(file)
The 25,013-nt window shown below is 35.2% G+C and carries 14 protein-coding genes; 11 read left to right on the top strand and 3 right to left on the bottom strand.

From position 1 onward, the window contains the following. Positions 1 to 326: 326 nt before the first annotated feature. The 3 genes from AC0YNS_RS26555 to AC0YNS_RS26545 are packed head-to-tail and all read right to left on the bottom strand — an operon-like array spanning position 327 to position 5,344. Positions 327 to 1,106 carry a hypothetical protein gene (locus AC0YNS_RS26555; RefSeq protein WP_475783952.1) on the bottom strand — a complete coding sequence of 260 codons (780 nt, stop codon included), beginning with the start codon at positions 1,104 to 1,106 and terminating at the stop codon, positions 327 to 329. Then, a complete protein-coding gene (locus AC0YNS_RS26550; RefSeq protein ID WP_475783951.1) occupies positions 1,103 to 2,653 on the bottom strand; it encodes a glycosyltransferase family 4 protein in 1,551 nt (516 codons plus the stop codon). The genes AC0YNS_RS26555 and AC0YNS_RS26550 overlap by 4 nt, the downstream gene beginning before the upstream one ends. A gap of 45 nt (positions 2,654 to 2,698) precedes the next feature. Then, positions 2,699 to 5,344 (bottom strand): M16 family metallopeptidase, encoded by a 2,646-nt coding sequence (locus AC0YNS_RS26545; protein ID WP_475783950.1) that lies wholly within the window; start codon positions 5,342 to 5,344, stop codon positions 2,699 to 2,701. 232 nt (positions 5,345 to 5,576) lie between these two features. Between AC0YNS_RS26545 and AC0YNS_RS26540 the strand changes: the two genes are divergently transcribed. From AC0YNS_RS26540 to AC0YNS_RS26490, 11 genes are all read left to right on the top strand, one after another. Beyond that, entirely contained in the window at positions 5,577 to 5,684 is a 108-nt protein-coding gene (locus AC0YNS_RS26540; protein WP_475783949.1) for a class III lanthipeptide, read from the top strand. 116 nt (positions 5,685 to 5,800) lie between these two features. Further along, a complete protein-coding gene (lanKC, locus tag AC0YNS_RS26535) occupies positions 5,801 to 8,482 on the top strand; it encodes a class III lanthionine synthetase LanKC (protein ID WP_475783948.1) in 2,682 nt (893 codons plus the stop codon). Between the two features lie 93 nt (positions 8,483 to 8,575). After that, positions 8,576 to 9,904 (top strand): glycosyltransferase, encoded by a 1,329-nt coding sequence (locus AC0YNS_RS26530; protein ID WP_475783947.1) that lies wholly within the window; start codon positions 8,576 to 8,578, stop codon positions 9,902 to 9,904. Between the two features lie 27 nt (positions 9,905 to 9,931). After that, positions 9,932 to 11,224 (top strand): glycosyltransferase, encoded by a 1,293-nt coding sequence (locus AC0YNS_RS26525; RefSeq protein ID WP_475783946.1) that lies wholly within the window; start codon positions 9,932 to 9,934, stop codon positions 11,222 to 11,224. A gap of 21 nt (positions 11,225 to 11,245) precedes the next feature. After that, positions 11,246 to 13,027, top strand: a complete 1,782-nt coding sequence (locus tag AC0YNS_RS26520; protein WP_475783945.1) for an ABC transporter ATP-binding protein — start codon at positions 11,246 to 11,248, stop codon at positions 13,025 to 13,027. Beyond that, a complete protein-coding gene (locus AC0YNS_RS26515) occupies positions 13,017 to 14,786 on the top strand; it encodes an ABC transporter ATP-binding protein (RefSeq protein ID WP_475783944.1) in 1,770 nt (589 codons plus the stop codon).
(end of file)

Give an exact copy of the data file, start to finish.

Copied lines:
The 25,013-nt window shown below is 35.2% G+C and carries 14 protein-coding genes; 11 read left to right on the top strand and 3 right to left on the bottom strand.

From position 1 onward, the window contains the following. Positions 1 to 326: 326 nt before the first annotated feature. The 3 genes from AC0YNS_RS26555 to AC0YNS_RS26545 are packed head-to-tail and all read right to left on the bottom strand — an operon-like array spanning position 327 to position 5,344. Positions 327 to 1,106 carry a hypothetical protein gene (locus AC0YNS_RS26555; RefSeq protein WP_475783952.1) on the bottom strand — a complete coding sequence of 260 codons (780 nt, stop codon included), beginning with the start codon at positions 1,104 to 1,106 and terminating at the stop codon, positions 327 to 329. Then, a complete protein-coding gene (locus AC0YNS_RS26550; RefSeq protein ID WP_475783951.1) occupies positions 1,103 to 2,653 on the bottom strand; it encodes a glycosyltransferase family 4 protein in 1,551 nt (516 codons plus the stop codon). The genes AC0YNS_RS26555 and AC0YNS_RS26550 overlap by 4 nt, the downstream gene beginning before the upstream one ends. A gap of 45 nt (positions 2,654 to 2,698) precedes the next feature. Then, positions 2,699 to 5,344 (bottom strand): M16 family metallopeptidase, encoded by a 2,646-nt coding sequence (locus AC0YNS_RS26545; protein ID WP_475783950.1) that lies wholly within the window; start codon positions 5,342 to 5,344, stop codon positions 2,699 to 2,701. 232 nt (positions 5,345 to 5,576) lie between these two features. Between AC0YNS_RS26545 and AC0YNS_RS26540 the strand changes: the two genes are divergently transcribed. From AC0YNS_RS26540 to AC0YNS_RS26490, 11 genes are all read left to right on the top strand, one after another. Beyond that, entirely contained in the window at positions 5,577 to 5,684 is a 108-nt protein-coding gene (locus AC0YNS_RS26540; protein WP_475783949.1) for a class III lanthipeptide, read from the top strand. 116 nt (positions 5,685 to 5,800) lie between these two features. Further along, a complete protein-coding gene (lanKC, locus tag AC0YNS_RS26535) occupies positions 5,801 to 8,482 on the top strand; it encodes a class III lanthionine synthetase LanKC (protein ID WP_475783948.1) in 2,682 nt (893 codons plus the stop codon). Between the two features lie 93 nt (positions 8,483 to 8,575). After that, positions 8,576 to 9,904 (top strand): glycosyltransferase, encoded by a 1,329-nt coding sequence (locus AC0YNS_RS26530; protein ID WP_475783947.1) that lies wholly within the window; start codon positions 8,576 to 8,578, stop codon positions 9,902 to 9,904. Between the two features lie 27 nt (positions 9,905 to 9,931). After that, positions 9,932 to 11,224 (top strand): glycosyltransferase, encoded by a 1,293-nt coding sequence (locus AC0YNS_RS26525; RefSeq protein ID WP_475783946.1) that lies wholly within the window; start codon positions 9,932 to 9,934, stop codon positions 11,222 to 11,224. A gap of 21 nt (positions 11,225 to 11,245) precedes the next feature. After that, positions 11,246 to 13,027, top strand: a complete 1,782-nt coding sequence (locus tag AC0YNS_RS26520; protein WP_475783945.1) for an ABC transporter ATP-binding protein — start codon at positions 11,246 to 11,248, stop codon at positions 13,025 to 13,027. Beyond that, a complete protein-coding gene (locus AC0YNS_RS26515) occupies positions 13,017 to 14,786 on the top strand; it encodes an ABC transporter ATP-binding protein (RefSeq protein ID WP_475783944.1) in 1,770 nt (589 codons plus the stop codon).